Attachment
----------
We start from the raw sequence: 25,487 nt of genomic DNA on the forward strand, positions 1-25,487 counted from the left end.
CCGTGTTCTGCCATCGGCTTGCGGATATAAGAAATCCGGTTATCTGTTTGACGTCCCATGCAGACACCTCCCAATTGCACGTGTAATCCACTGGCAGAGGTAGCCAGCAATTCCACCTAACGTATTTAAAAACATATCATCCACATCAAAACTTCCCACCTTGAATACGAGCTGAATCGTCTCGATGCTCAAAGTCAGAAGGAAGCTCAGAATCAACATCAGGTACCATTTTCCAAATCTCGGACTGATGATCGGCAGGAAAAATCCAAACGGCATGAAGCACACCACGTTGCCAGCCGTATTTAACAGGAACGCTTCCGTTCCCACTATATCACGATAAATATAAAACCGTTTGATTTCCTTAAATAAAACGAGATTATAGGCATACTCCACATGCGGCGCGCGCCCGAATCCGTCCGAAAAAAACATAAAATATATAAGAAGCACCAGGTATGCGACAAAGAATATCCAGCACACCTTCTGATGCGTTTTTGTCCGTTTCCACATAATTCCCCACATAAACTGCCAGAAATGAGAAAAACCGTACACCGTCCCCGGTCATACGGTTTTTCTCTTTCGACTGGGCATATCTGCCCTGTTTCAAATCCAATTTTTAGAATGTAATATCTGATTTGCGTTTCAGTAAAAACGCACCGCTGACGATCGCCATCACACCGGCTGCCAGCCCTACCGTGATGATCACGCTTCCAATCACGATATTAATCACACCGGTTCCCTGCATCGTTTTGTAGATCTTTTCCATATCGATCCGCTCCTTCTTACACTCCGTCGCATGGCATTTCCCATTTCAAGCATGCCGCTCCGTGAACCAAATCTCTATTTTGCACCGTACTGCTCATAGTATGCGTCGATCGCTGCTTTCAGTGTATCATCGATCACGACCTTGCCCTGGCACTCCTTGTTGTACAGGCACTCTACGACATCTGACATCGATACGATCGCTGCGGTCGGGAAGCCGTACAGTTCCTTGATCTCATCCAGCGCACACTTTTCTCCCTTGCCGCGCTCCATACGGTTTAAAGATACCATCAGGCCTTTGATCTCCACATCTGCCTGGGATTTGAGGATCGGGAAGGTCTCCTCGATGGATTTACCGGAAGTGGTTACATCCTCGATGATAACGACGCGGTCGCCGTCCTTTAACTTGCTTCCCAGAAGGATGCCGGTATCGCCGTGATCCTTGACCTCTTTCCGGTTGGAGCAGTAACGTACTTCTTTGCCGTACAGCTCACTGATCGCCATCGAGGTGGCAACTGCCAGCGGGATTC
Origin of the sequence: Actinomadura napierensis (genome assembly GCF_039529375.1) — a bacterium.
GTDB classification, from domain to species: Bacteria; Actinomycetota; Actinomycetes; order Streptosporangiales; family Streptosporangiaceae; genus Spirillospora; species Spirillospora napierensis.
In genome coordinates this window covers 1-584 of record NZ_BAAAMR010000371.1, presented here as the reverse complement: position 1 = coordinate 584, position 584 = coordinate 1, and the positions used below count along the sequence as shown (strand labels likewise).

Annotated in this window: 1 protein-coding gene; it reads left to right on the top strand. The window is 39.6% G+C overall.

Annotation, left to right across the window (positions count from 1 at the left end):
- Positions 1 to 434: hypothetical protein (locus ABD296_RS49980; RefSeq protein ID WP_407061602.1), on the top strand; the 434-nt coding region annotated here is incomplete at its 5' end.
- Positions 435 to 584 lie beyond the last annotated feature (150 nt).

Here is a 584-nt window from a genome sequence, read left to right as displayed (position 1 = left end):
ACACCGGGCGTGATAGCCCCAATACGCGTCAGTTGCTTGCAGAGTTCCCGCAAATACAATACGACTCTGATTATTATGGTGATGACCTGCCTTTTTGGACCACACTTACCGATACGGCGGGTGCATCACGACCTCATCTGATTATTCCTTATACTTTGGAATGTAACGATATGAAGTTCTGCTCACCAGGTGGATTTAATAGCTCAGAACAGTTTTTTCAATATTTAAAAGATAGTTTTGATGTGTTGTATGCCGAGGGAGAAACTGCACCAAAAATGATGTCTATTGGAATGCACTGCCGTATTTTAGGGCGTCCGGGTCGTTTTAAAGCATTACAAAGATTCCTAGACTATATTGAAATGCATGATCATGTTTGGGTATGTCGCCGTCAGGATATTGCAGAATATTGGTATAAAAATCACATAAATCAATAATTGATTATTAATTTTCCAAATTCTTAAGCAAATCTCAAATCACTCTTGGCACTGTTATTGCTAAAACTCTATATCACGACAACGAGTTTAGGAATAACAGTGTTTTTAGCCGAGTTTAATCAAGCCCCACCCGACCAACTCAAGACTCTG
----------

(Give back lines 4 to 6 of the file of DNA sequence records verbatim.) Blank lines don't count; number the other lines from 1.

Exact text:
GTDB classification, from domain to species: Bacteria; Actinomycetota; Actinomycetes; order Streptosporangiales; family Streptosporangiaceae; genus Spirillospora; species Spirillospora napierensis.
In genome coordinates this window covers 1-584 of record NZ_BAAAMR010000371.1, presented here as the reverse complement: position 1 = coordinate 584, position 584 = coordinate 1, and the positions used below count along the sequence as shown (strand labels likewise).

Annotated in this window: 1 protein-coding gene; it reads left to right on the top strand. The window is 39.6% G+C overall.